As if all the troubles investors have suffered through during the bear market weren't enough, higher taxes in the future look more likely than ever. But if you act now, you can essentially lock in today's lower tax rates -- and never have to pay tax on your investment income again.

The recently released federal budget reveals some plans to hike taxes on those in the top two tax brackets in 2011. Tax rates on ordinary income could rise between three and five percentage points, while the maximum rate on capital gains and dividend income would go from 15% to 20%. In addition, high-income earners would lose some of the benefit of several popular tax deductions, including charitable contributions and mortgage interest.

But there's a way you can turn the tables on the IRS. And while many high-income taxpayers haven't been able to take advantage of it in the past, the rules are changing next year -- so get ready.

'Tis the season to save taxes
For years, investors with hefty tax bills have looked longingly at the benefits of Roth IRAs. Granted, being in a high tax bracket means that if you qualify, you can save a lot in taxes by making a deductible contribution to a traditional IRA -- as much as $2,100 under current law, if you're age 50 or over.

However, with a traditional IRA, your retirement nest egg has a perpetual cloud hanging over it -- in the form of the taxes you'll have to pay when you take money out after retirement. Those withdrawals don't even get the benefit of lower tax rates on capital gains and dividend income, meaning you'll pay as much as 35% in tax -- or more, if rates rise in the interim.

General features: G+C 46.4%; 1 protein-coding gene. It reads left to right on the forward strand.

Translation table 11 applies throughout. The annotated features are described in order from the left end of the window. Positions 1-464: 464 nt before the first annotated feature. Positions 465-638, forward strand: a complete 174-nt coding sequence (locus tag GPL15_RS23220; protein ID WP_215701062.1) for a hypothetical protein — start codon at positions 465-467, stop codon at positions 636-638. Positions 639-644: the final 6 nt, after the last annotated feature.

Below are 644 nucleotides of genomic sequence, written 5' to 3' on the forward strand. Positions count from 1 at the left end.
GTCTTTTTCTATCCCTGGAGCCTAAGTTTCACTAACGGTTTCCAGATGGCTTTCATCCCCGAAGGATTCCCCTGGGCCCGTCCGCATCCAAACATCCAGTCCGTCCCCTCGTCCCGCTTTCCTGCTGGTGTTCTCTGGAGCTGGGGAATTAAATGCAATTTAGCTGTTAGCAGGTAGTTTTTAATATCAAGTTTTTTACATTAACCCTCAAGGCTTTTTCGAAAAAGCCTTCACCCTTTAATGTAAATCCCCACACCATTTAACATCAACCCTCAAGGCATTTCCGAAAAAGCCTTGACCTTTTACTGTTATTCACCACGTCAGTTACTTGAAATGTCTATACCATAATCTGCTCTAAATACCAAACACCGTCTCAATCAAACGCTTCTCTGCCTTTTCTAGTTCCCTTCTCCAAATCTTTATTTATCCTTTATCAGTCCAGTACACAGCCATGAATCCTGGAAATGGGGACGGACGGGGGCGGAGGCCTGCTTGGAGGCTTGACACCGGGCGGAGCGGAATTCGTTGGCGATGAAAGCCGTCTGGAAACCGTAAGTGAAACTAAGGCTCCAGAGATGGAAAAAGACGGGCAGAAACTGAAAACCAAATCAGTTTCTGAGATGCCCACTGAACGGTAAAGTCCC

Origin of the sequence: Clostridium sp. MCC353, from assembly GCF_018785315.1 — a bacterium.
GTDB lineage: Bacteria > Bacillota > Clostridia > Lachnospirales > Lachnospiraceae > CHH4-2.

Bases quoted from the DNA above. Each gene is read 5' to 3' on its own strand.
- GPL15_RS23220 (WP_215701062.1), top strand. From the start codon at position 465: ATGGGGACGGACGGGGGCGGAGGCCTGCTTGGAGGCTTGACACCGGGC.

That can add up to a lot over time. For instance, here are some examples of the deferred tax liability that would have been generated on dividend income from owning 1,000 shares of these popular income-producing stocks:

Stock

Deferred Tax On 2006 Dividends

Deferred Tax On 2007 Dividends

Deferred Tax On 2008 Dividends

AT&T (NYSE:T)

$465

$497

$560

Caterpillar (NYSE:CAT)

$385

$462

$546

ConAgra (NYSE:CAG)

$284

$255

$266

FirstEnergy (NYSE:FE)

$630

$700

$770

Manulife Financial (NYSE:MFC)

$270

$286

$329

Paychex (NYSE:PAYX)

$241

$357

$427

PPL (NYSE:PPL)

$376

$417

$458

Source: DividendInvestor.com. Assumes top 35% tax bracket applies in retirement.

Potentially, you could be accumulating thousands in tax liability each and every year -- something you definitely won't like paying when you're on a fixed income after you retire.

The Roth IRA, on the other hand, blows that cloud away. Since you can't take a tax deduction for a Roth IRA contribution, you essentially lose the up-front tax savings. In exchange, though, you get something potentially much more valuable: tax-free treatment for as long as you or your heirs hold the account.

Roth IRAs are also somewhat more flexible than their traditional counterparts. With regular IRAs, you have to start taking distributions beginning in the year in which you turn 70 1/2. Roth IRAs, however, have no required minimum distributions. So if you don't need the money -- or would prefer to spend it from another source -- you can leave your IRA money untouched, letting it grow tax-free for even longer.

Opening the door
Until now, Roth IRAs have been closed off from high-income taxpayers. But next year, the gates will open as the $100,000 limit on IRA conversions goes away. That will give even high-income taxpayers an opportunity to lock in relatively low tax rates now -- just in time to avoid proposed tax hikes that the administration wants to see take effect in 2011.

Want to know more about getting into a Roth IRA? You'll find some useful information on IRAs of all types here. Also, be sure to check out the online resources from our Rule Your Retirement newsletter service. You'll find tax calculators, guides on the best investments for your IRA, and much more. And if you're not currently a Rule Your Retirement subscriber, there's no better excuse to take advantage of our free 30-day trial offer to see what you'll find.

More on making the most of your retirement:

Fool contributor Dan Caplinger has pumped money into his Roth IRA since it was first available. He doesn't own shares of the companies mentioned in this article. Paychex is a Motley Fool Income Investor recommendation and a Motley Fool Inside Value selection. Try any of our Foolish newsletters today, free for 30 days. The Fool's disclosure policy is like a glass of cool water in the desert.